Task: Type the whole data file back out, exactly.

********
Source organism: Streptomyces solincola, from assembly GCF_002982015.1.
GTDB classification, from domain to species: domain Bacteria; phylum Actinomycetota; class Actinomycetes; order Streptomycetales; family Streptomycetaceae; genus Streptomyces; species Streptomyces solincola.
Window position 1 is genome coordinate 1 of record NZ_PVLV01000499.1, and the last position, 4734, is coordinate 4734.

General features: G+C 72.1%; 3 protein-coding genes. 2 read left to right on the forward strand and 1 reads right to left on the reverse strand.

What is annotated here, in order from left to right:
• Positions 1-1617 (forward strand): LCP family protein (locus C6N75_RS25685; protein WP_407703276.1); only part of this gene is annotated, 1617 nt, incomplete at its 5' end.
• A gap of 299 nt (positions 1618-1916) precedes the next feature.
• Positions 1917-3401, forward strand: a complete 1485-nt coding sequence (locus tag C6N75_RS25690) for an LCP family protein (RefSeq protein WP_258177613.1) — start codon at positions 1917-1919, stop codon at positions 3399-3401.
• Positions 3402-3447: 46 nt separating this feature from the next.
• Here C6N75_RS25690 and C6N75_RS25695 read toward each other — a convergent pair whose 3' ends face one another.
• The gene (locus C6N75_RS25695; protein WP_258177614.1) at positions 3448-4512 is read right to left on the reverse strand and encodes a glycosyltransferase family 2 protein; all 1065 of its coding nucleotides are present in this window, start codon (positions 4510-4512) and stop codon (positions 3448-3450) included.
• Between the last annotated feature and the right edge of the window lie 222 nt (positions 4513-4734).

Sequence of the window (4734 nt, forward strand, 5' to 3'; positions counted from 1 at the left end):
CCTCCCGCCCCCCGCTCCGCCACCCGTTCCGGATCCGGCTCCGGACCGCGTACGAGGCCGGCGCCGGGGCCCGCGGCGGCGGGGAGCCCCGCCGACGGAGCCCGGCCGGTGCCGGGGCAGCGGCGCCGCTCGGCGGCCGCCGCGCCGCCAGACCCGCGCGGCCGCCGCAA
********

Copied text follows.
Source organism: Streptomyces solincola, from assembly GCF_002982015.1.
GTDB classification, from domain to species: domain Bacteria; phylum Actinomycetota; class Actinomycetes; order Streptomycetales; family Streptomycetaceae; genus Streptomyces; species Streptomyces solincola.
Window position 1 is genome coordinate 1 of record NZ_PVLV01000499.1, and the last position, 4734, is coordinate 4734.

General features: G+C 72.1%; 3 protein-coding genes. 2 read left to right on the forward strand and 1 reads right to left on the reverse strand.

What is annotated here, in order from left to right:
• Positions 1-1617 (forward strand): LCP family protein (locus C6N75_RS25685; protein WP_407703276.1); only part of this gene is annotated, 1617 nt, incomplete at its 5' end.
• A gap of 299 nt (positions 1618-1916) precedes the next feature.
• Positions 1917-3401, forward strand: a complete 1485-nt coding sequence (locus tag C6N75_RS25690) for an LCP family protein (RefSeq protein WP_258177613.1) — start codon at positions 1917-1919, stop codon at positions 3399-3401.
• Positions 3402-3447: 46 nt separating this feature from the next.
• Here C6N75_RS25690 and C6N75_RS25695 read toward each other — a convergent pair whose 3' ends face one another.
• The gene (locus C6N75_RS25695; protein WP_258177614.1) at positions 3448-4512 is read right to left on the reverse strand and encodes a glycosyltransferase family 2 protein; all 1065 of its coding nucleotides are present in this window, start codon (positions 4510-4512) and stop codon (positions 3448-3450) included.
• Between the last annotated feature and the right edge of the window lie 222 nt (positions 4513-4734).

Sequence of the window (4734 nt, forward strand, 5' to 3'; positions counted from 1 at the left end):
CCTCCCGCCCCCCGCTCCGCCACCCGTTCCGGATCCGGCTCCGGACCGCGTACGAGGCCGGCGCCGGGGCCCGCGGCGGCGGGGAGCCCCGCCGACGGAGCCCGGCCGGTGCCGGGGCAGCGGCGCCGCTCGGCGGCCGCCGCGCCGCCAGACCCGCGCGGCCGCCGCAA